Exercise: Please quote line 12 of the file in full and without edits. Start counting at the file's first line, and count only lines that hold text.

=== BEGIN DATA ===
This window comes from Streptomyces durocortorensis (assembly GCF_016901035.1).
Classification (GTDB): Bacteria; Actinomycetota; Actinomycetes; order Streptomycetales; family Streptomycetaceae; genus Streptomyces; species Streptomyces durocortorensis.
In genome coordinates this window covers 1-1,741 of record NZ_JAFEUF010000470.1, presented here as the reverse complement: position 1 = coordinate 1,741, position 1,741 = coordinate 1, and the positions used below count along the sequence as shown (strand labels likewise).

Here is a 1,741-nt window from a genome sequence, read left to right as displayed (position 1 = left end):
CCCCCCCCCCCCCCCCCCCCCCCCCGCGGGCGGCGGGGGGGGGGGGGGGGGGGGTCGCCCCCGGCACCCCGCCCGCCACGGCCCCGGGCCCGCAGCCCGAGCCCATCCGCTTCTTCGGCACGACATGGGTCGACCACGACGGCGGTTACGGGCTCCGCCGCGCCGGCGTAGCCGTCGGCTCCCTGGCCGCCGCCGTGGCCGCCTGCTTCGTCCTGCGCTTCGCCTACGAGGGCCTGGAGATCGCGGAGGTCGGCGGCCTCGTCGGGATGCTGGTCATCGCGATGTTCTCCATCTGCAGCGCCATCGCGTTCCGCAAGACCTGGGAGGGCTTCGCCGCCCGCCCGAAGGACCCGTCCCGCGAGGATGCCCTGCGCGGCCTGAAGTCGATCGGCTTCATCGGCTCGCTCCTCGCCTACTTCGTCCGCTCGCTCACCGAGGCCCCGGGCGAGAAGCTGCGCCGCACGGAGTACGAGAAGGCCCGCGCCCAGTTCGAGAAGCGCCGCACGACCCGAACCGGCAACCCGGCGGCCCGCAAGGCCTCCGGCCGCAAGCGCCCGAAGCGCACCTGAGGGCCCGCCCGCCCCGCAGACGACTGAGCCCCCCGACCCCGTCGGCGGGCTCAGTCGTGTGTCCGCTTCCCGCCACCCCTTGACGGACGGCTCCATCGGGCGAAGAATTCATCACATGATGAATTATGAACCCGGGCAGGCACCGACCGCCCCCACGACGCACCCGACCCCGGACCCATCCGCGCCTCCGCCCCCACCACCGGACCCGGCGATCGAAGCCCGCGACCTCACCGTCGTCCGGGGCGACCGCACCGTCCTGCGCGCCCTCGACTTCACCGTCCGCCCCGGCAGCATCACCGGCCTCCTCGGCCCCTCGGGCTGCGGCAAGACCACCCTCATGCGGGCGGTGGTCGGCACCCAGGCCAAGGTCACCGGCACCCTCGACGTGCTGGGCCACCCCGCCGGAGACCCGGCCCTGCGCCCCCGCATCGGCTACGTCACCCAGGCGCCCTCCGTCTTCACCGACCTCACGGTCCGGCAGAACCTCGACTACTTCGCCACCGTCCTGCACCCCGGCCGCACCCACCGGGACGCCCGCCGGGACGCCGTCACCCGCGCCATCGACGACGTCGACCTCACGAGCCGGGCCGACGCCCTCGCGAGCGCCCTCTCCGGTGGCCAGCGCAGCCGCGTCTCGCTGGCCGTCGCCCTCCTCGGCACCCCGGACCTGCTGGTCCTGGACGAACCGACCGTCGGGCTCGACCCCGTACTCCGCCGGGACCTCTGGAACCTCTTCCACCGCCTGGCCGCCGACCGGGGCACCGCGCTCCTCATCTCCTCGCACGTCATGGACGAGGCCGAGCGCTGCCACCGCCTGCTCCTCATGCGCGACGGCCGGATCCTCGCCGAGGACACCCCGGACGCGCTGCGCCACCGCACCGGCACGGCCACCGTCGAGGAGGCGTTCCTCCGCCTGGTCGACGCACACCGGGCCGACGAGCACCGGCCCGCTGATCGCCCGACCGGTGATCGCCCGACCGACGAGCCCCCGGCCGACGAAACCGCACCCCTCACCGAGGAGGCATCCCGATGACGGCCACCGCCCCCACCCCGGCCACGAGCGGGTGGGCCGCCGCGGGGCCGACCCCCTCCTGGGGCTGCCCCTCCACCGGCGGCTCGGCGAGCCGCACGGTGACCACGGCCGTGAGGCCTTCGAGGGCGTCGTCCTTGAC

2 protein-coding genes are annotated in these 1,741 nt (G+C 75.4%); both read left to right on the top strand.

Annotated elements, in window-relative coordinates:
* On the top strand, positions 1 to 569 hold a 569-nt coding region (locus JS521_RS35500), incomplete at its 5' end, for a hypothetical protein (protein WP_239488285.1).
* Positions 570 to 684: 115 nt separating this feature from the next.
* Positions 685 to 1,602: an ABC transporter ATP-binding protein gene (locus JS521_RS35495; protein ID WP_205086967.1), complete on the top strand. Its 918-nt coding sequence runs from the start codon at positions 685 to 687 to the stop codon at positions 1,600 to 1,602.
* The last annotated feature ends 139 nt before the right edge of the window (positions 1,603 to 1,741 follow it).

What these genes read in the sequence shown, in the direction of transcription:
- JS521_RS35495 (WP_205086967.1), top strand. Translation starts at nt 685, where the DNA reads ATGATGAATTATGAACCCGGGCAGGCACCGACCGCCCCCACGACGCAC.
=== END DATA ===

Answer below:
What these genes read in the sequence shown, in the direction of transcription: